Portrait of an Old Woman

Portrait of an Old Woman

It is New Year. Another year.

Another year older. I hate getting older.

I joke about it – about forgetting a name here and searching for a word there, about new wrinkles, about an age spot, about the difficulty of getting rid of a flab around the stomach. But it bothers me. It feels as if somehow every day I am getting closer to being a smaller, weaker me with less ‘me’ in it.

Couple of days ago, I stumbled onto a new app on the phone that ages your picture for you. Supposedly, this will make you friendlier towards your future self, so you will take care of it better. Well, ‘it’ being me, really. Obviously. I knew that.

I found a picture of me on the phone I thought looked like ‘me’. The ‘me’ I know. The ‘me’ I like. I hit the “aging” button on the app…


I had come to visit Mrs Beren.

Her face looked small and fragile against the white hospital sheets. Old. Quite a bit older than her fifty-nine years, in fact. With so many chronic diseases, it was no wonder.

She had put on lipstick, I saw. Not a bright garish red I would have expected from someone who was vain enough to bother with makeup while being in the intensive care unit. No, it was a tasteful light pink that did not clash too strongly with her tired and pale face, wrung out from endless nights on a hospital mattress.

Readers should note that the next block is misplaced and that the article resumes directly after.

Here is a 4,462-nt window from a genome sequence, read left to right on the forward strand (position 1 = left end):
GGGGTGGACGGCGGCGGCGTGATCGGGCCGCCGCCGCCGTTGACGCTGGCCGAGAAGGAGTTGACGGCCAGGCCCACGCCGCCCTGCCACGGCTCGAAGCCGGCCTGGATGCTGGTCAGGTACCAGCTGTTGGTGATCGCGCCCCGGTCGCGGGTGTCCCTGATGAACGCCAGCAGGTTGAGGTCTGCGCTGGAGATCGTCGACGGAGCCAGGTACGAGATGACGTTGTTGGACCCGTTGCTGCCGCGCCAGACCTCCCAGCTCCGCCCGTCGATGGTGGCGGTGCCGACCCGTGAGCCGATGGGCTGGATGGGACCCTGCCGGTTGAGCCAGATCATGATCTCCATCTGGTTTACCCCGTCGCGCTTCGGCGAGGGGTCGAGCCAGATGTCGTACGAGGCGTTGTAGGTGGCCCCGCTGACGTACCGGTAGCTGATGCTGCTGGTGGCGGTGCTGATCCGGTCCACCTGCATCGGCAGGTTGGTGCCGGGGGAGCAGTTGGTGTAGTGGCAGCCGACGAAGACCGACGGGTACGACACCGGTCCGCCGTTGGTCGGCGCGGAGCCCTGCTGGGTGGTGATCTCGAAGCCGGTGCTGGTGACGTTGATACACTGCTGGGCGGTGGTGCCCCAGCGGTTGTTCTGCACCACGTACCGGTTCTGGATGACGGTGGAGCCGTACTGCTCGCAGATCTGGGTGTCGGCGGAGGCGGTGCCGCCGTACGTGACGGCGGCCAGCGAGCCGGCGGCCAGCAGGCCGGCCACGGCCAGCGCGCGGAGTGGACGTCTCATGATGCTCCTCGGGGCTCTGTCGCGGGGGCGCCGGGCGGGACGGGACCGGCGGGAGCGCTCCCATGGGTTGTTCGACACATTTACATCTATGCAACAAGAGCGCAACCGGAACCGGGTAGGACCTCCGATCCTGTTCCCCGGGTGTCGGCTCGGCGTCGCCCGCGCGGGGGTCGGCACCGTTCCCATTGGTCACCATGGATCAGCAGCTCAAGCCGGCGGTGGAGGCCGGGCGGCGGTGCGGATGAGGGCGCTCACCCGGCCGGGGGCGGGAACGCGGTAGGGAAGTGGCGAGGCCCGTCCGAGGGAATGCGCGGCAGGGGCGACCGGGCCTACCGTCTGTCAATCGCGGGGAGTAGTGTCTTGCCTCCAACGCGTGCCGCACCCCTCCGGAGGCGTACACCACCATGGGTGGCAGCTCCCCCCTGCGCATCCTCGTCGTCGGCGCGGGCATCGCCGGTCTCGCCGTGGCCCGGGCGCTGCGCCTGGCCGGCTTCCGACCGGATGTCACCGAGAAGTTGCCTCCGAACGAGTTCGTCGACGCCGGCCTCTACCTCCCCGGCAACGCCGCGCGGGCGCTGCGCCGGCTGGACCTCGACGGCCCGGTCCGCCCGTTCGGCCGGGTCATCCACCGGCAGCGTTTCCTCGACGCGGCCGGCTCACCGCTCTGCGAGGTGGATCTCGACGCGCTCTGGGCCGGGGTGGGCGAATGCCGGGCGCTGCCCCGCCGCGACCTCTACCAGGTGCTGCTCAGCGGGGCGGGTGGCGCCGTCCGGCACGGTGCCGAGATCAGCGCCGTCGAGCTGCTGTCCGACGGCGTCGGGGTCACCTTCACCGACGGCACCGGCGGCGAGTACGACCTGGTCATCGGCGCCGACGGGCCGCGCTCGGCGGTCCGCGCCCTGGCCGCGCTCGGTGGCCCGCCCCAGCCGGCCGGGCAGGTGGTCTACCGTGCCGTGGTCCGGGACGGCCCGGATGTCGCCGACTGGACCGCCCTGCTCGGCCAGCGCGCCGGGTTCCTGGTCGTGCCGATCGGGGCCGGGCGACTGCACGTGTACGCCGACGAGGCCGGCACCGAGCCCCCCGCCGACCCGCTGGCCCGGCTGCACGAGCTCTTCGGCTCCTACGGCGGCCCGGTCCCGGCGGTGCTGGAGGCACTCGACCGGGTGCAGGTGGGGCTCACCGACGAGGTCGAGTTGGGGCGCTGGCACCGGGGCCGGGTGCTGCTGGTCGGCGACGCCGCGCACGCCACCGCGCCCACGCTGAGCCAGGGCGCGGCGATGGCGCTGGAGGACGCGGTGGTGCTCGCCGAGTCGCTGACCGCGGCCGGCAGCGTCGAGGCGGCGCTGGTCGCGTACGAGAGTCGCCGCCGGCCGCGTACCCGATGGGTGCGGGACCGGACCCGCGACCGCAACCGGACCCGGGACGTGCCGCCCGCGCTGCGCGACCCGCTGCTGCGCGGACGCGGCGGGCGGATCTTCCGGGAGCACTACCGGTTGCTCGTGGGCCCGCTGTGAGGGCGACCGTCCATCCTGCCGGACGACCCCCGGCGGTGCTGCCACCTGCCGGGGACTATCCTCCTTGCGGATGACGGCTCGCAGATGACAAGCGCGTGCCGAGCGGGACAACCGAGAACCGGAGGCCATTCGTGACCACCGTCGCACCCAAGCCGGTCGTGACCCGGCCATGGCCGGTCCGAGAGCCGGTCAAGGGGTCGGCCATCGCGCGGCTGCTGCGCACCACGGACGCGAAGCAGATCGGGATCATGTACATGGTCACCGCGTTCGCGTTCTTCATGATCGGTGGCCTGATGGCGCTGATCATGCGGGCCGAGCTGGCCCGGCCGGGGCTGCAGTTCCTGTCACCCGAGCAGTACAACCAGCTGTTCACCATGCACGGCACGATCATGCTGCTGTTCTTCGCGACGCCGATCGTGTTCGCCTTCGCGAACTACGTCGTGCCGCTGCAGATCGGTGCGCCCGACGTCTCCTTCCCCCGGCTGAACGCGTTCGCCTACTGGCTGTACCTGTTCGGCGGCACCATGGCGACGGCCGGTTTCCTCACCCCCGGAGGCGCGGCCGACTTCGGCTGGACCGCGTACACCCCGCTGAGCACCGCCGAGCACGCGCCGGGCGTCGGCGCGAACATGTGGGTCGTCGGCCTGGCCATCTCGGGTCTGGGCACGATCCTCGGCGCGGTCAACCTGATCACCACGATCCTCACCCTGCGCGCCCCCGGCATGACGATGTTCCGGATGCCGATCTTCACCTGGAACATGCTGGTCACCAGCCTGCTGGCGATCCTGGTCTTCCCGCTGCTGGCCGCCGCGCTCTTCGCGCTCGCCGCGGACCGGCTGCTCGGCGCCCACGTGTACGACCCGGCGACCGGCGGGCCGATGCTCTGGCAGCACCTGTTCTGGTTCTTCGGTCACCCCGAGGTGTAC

She was a strong woman, I knew. Not her body – that was weak – but her mind. I had always been fascinated by it for the years I had known her.

Strictly speaking, I didn’t have a reason to be here, monitoring her progress with the disease that had landed her in the hospital, for the umpteenth time. She had everything wrong with her. She could no longer walk due to neurological damage and depended on her husband to lift her from the chair to bed at night, and back to the chair in the morning. Her kidneys had failed her and her husband brought her to dialysis three times a week. Just this year, she had been in the hospital with pneumonia, urinary tract infection and now again with fever and sepsis that the doctors had not found a reason for yet.

Mrs Beren was not my patient.

Her husband was.

I had no reason to be here.